Escape From Scorpion Island was unlike a lot of the other game shows, since it had an overarching storyline that continued across the whole season. For most episodes, kids had to do challenges to win bonuses, that would help them when they finally attempted to escape the Island they were trapped on.
Then, in the season finale, they would throw all the advantages they had at trying to finally get off the island, and hopefully beat the other team by to real civilisation while they were at it.
3. Get Your Own Back
Get Your Own Back is the old dog of 90s kid game shows, with the first episode airing all the way back in 1991. The concept is a simple one: each kid brings an adult with them who they think is embarrassing or annoying, and if they win the game, their parent or guardian gets gunged.
Meanwhile, the adults themselves have to make the game as difficult as possible, in order to stop themselves sliding any closer to the gunge pool. Even in cases where the adult won, they were usually gunged anyway, just to make the kid’s laugh.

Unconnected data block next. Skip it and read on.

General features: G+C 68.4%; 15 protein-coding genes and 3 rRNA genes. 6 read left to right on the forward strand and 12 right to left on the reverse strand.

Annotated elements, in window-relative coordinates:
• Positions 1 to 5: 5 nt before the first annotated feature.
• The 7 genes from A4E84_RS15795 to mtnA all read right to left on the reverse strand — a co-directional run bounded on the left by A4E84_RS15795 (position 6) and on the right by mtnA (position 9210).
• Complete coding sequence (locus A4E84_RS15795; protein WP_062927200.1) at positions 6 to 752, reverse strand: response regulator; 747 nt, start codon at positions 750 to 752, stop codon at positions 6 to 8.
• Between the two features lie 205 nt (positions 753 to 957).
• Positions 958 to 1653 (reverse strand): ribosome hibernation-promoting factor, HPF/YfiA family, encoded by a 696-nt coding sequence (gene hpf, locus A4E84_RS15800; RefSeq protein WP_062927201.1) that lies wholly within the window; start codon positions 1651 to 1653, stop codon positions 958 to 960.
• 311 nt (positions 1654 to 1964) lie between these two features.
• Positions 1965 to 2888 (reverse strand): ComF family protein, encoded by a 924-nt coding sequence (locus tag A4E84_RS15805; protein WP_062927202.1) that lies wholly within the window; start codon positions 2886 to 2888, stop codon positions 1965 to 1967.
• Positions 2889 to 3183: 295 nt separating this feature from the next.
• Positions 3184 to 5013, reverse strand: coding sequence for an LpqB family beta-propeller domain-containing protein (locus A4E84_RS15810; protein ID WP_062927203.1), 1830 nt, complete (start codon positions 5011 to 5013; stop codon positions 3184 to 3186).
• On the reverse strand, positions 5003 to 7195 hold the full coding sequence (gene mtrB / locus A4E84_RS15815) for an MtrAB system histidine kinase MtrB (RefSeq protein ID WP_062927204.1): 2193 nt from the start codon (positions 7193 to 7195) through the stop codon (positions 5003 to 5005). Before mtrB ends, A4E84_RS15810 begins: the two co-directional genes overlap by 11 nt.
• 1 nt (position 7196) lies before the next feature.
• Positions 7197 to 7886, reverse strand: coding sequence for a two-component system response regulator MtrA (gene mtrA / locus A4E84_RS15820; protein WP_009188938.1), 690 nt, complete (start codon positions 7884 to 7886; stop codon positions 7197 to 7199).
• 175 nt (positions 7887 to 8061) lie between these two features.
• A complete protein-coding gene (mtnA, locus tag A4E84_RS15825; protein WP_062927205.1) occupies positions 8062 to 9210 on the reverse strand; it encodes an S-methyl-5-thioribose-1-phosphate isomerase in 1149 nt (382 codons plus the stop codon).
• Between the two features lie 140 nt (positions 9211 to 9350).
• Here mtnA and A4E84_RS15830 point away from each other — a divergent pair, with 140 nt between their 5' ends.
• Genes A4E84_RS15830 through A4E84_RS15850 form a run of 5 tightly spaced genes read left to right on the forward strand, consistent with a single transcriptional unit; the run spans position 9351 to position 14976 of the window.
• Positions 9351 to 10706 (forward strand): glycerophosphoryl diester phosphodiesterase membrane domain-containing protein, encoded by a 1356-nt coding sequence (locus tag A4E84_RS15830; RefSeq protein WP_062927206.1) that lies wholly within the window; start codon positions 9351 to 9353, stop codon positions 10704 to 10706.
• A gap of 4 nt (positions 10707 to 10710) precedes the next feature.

2. Jungle Run
Jungle Run is the kid’s version of Crystal Mase, only with less Richard O Brien and more monkey stautes. In it, a team of kid’s must complete challenges to collect monkey statues, which will earn them more time in the final challenge.
During the final temple challenge, kids collect mystery prizes that are then revealed to be things like cameras, game consoles and other tech.
Splatalot might not be the oldest or most popular of these game shows, but it is probably the most unique. It’s basically Total Wipeout for kids, but only if Total Wipeout was set in the medieval era, where everyone was inspired by a strange mix of punk and rave fashion.
The challenges are pretty standard: cross the moat, climb the thing, win the prize – but the execution is just bizarre. Each of the villains trying to stop the kids has a full backstory like it’s wrestling, and the cutaways being obviously filmed in a different country at a different time make the whole thing even better.